Magellan discovered the strait that he got named after him in 1520 during the famous voyage that was to become the very first circumnavigation of the globe. A great advantage for us: we know that the Strait of Magellan exists and where it is, so we can easily enjoy the passage of the eastern part, which we do happily while the weather is good for this long channel.
Another beautiful quiet and remote bay and after all: the Sun!
After a passage of 30 hours, we entered Canal Smyth north of the Strait of Magellan, leaving Tierra del Fuego behind us now. The anchor went down in a lovely Caleta, one of these sweet, little bays made by the glaciers just for sailing boats. It takes always a bit of climbing on the steep, slippery shores to get the shorelines fixed, which is good fun, and once it is done, you have an almost bombproof place for the night, in most cases (still, we usually keep an anchorwatch).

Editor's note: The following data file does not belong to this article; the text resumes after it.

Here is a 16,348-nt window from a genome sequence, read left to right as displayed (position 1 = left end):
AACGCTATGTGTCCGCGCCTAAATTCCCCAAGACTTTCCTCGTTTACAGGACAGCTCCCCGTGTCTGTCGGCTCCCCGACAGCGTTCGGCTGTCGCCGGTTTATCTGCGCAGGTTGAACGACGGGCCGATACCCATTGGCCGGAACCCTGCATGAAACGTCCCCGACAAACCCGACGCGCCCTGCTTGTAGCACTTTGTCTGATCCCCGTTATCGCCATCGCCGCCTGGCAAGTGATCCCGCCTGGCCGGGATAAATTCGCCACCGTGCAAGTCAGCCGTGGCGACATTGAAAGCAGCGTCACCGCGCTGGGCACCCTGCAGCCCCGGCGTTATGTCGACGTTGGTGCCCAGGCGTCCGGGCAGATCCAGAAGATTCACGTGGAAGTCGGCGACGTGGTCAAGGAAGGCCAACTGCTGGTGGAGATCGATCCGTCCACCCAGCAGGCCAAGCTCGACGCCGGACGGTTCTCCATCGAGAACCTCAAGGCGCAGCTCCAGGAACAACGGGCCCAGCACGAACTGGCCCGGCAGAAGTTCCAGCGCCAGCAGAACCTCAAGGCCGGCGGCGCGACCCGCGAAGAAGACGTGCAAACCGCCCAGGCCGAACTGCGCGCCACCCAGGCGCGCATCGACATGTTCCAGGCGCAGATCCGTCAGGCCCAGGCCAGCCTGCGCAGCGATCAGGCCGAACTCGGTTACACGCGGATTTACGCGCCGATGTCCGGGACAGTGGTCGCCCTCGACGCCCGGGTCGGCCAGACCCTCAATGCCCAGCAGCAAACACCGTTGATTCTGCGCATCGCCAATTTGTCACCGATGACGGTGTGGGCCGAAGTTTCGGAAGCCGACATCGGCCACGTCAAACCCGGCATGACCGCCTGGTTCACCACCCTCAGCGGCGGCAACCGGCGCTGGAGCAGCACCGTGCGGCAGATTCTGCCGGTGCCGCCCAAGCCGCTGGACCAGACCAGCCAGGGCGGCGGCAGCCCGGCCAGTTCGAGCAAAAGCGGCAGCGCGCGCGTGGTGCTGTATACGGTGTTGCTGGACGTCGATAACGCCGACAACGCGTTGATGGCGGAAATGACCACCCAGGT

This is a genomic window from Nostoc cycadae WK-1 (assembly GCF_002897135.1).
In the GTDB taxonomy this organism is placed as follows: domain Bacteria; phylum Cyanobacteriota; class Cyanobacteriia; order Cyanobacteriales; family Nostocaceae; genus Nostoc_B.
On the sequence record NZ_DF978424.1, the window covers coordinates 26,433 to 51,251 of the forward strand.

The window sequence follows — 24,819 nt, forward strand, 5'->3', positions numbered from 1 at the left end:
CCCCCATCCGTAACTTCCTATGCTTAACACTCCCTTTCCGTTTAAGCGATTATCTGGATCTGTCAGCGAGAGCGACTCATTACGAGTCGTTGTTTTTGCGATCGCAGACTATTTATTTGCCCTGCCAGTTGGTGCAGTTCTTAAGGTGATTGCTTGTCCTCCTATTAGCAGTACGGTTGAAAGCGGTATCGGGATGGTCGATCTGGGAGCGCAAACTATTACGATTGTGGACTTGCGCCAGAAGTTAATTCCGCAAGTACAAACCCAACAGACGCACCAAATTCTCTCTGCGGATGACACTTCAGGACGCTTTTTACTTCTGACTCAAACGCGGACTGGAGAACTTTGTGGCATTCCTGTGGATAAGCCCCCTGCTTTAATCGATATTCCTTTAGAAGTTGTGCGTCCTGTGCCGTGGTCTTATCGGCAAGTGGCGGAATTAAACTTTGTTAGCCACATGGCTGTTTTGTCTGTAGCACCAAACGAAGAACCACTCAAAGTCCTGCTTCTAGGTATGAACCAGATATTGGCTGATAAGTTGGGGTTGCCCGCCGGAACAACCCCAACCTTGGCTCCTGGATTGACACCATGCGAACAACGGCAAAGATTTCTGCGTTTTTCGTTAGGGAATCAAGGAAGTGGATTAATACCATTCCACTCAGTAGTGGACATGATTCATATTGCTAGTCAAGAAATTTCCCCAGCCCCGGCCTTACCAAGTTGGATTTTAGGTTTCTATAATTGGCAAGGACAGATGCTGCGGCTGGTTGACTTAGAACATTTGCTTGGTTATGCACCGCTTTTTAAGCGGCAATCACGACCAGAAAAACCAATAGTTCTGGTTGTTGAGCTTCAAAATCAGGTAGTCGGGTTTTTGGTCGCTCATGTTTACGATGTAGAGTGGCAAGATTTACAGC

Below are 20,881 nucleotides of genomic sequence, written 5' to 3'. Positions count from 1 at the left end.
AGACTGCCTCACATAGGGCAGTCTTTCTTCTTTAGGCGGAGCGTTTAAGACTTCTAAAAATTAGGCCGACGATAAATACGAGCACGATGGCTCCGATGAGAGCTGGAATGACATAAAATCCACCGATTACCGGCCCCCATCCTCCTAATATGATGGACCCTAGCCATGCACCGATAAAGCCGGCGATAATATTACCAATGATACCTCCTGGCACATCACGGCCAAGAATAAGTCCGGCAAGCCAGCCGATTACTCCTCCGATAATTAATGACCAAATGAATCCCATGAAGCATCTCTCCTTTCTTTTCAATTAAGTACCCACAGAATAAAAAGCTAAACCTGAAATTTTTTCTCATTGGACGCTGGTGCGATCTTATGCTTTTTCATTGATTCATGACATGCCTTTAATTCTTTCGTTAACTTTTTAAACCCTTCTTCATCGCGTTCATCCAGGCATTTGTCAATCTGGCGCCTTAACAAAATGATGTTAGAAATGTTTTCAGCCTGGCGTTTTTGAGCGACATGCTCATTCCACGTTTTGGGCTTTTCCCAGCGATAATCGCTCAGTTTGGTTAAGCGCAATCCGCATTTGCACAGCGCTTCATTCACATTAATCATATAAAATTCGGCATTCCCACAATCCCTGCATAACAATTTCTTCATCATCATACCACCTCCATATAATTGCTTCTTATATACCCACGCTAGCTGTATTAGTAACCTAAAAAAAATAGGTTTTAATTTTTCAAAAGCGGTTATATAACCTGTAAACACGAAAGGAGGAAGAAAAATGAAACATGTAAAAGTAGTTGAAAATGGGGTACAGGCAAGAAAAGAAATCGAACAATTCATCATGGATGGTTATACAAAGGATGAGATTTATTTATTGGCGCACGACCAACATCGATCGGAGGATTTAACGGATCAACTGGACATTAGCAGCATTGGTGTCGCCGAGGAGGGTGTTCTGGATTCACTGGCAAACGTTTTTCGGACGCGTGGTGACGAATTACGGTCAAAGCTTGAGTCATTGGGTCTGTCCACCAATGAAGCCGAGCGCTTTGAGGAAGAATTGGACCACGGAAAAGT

We still had time to explore the surroundings in the morning, and we even had sunshine on top of it! Can you believe it? It had been a while, these waters are not exactly sunshine country. Still, it is beautiful here in almost any kind of weather, but of course it is so much more enjoyable when the sun is out. All these colours! All these shades of green in the lush coastal forests! The water, the sky, the clouds, the land … breathtakingly beautiful on a day like this. Bay, narrow channels … A Ringed kingfisher was sitting on a branch as if it was getting paid for it.
Photoshooting with a Ringed kingfisher
Later, we had the opportunity to stretch legs a bit on Isla Hose, kreeping through the densely vegetated forests while trying to get up a hill to enjoy some great views. Now we are enjoying a calm night in another well-sheltered Caleta while some heavy weather is said to come up outside. Shouldn’t really bother us in here.
Gallery – Caleta Profundo – Isla Hose: 20 March 2018